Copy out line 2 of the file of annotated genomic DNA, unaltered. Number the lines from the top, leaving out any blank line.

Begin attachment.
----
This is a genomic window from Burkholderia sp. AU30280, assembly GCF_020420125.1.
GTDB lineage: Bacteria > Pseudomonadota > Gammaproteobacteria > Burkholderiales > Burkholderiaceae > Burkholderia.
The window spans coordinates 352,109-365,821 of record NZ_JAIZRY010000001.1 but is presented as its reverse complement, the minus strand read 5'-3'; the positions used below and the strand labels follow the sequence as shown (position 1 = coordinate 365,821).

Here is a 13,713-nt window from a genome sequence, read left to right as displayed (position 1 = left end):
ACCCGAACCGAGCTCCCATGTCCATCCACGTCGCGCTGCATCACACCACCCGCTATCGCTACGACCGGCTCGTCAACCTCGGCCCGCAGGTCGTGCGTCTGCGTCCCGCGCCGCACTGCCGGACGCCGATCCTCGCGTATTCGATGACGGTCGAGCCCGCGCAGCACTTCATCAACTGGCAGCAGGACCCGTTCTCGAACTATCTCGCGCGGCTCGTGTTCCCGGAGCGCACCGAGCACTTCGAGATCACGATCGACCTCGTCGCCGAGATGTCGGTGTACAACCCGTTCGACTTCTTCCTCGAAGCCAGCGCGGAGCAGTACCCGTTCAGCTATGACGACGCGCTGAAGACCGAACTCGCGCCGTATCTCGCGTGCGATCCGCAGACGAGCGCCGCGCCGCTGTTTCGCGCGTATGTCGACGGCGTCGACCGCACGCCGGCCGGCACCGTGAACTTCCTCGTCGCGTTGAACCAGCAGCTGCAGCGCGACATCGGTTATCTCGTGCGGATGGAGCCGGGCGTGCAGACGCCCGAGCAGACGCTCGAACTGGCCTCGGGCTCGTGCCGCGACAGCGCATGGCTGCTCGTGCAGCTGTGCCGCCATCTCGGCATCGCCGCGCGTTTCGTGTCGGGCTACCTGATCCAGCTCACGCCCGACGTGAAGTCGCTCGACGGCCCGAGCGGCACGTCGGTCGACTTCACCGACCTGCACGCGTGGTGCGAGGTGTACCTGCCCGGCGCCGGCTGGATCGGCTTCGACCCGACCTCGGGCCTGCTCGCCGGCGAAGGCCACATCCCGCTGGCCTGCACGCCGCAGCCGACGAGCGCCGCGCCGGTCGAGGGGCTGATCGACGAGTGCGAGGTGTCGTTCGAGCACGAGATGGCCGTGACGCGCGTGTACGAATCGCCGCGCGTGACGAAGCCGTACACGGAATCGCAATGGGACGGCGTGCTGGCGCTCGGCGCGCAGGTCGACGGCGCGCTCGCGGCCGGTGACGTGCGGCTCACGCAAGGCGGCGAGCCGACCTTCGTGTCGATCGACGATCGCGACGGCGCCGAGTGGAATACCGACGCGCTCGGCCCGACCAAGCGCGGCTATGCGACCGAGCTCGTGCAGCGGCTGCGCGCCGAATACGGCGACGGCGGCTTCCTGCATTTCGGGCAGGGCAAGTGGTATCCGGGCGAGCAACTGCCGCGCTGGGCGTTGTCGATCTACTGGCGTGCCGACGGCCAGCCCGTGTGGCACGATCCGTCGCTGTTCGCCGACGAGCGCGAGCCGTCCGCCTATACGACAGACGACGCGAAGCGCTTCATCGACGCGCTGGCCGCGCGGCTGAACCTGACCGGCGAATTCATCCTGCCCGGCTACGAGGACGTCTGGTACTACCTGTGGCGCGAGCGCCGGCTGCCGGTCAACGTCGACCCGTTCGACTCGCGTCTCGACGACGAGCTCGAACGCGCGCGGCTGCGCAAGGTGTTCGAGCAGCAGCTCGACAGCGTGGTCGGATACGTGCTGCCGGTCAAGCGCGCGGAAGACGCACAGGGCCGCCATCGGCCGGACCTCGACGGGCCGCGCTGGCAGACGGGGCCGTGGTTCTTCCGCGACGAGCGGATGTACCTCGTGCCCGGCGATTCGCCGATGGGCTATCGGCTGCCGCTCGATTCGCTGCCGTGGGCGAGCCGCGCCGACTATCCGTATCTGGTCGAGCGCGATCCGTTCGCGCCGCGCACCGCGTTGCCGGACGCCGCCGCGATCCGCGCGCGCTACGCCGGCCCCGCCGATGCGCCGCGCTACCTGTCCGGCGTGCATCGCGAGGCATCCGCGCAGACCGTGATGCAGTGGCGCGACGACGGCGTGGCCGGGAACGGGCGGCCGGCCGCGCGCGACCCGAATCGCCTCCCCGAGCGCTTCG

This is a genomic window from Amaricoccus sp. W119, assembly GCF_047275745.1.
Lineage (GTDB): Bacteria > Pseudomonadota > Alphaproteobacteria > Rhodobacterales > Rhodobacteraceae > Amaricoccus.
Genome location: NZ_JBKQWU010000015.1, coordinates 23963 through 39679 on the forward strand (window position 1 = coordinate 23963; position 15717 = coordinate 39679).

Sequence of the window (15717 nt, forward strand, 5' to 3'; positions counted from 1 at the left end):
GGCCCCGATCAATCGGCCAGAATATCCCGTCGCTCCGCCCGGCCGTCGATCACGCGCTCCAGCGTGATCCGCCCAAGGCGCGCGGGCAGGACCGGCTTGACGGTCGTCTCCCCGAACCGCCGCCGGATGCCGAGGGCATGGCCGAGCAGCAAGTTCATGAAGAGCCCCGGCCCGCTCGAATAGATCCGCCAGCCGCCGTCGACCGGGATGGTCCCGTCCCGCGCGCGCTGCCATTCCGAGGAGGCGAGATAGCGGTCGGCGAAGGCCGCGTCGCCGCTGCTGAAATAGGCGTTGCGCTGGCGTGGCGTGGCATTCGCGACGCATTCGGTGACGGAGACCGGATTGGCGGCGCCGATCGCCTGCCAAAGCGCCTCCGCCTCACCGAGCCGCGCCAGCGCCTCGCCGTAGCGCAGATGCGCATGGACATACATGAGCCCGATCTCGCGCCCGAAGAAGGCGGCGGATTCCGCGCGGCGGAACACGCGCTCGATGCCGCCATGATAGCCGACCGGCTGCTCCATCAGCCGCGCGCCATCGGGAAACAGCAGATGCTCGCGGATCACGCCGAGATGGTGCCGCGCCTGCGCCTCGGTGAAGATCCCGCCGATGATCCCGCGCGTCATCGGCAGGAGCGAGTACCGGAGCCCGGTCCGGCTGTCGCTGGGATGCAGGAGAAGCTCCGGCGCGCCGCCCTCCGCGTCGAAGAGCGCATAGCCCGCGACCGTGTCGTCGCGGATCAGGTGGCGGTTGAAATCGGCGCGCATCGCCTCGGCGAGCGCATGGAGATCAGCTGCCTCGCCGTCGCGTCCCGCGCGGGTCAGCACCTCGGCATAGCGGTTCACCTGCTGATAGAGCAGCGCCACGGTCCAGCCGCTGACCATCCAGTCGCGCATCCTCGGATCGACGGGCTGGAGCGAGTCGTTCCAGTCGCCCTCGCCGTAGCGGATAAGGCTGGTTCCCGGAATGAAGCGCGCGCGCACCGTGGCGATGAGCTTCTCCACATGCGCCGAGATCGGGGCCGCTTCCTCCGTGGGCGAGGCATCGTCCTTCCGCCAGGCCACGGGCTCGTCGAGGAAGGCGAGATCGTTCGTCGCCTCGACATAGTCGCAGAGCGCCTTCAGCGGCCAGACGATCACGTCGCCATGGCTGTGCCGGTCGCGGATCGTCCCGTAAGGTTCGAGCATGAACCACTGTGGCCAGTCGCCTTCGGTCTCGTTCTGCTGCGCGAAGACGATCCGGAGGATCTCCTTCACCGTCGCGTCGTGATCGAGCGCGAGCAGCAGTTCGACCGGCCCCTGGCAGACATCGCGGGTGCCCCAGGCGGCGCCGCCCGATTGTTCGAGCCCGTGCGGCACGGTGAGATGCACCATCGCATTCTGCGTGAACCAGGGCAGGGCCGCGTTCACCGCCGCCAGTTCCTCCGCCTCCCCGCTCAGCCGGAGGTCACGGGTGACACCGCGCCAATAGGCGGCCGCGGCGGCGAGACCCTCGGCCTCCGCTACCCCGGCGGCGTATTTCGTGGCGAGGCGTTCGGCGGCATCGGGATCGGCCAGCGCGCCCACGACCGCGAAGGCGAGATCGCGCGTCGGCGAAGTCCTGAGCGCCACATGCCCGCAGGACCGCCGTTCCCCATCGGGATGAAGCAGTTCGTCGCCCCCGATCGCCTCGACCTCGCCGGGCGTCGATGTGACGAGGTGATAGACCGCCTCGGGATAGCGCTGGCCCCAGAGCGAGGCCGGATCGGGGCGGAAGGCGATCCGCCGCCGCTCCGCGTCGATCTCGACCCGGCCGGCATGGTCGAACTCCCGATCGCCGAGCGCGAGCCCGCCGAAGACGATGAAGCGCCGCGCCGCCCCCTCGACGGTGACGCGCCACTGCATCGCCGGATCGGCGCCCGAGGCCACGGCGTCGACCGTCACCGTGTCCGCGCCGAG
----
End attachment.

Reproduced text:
GTDB lineage: Bacteria > Pseudomonadota > Gammaproteobacteria > Burkholderiales > Burkholderiaceae > Burkholderia.